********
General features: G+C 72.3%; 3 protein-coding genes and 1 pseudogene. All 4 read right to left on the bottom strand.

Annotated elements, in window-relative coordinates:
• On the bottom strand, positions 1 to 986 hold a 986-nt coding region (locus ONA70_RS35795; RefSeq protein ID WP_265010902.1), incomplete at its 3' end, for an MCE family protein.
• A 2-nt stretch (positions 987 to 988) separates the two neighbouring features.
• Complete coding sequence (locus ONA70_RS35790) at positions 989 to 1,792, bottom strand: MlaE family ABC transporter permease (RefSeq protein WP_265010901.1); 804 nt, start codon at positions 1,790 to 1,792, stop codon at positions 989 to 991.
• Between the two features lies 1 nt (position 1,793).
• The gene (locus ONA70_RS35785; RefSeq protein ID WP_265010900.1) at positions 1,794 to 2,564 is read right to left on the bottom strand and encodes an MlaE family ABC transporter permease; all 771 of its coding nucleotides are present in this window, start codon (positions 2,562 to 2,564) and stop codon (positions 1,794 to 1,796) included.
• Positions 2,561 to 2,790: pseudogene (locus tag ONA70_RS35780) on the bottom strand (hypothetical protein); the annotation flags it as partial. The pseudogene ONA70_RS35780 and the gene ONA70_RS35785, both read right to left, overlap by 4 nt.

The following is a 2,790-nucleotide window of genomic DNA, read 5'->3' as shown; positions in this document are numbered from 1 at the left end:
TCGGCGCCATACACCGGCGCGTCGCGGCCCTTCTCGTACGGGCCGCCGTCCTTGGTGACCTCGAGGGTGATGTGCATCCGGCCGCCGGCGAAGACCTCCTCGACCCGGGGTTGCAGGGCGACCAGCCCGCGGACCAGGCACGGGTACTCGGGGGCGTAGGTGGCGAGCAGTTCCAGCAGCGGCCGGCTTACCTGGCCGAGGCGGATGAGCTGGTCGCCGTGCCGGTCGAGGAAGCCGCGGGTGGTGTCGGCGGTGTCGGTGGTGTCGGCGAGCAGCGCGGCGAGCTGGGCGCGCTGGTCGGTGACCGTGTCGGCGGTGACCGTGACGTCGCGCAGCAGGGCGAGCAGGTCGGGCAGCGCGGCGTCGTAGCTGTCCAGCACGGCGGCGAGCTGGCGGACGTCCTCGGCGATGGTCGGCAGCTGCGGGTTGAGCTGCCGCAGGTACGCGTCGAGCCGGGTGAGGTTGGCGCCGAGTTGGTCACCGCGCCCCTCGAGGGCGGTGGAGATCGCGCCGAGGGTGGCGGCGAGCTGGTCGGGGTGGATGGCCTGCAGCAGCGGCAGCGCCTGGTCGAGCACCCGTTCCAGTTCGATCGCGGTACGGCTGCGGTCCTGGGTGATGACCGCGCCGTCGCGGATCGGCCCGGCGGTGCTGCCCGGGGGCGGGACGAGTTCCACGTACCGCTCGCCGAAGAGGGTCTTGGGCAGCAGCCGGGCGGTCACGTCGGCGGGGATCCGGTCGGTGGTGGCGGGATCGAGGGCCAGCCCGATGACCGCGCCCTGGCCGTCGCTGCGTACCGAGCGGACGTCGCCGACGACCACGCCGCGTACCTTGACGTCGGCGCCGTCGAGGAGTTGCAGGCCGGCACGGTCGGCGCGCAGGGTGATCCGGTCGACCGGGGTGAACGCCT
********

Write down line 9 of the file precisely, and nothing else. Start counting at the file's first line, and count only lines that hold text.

The following is a 2,790-nucleotide window of genomic DNA, read 5'->3' as shown; positions in this document are numbered from 1 at the left end: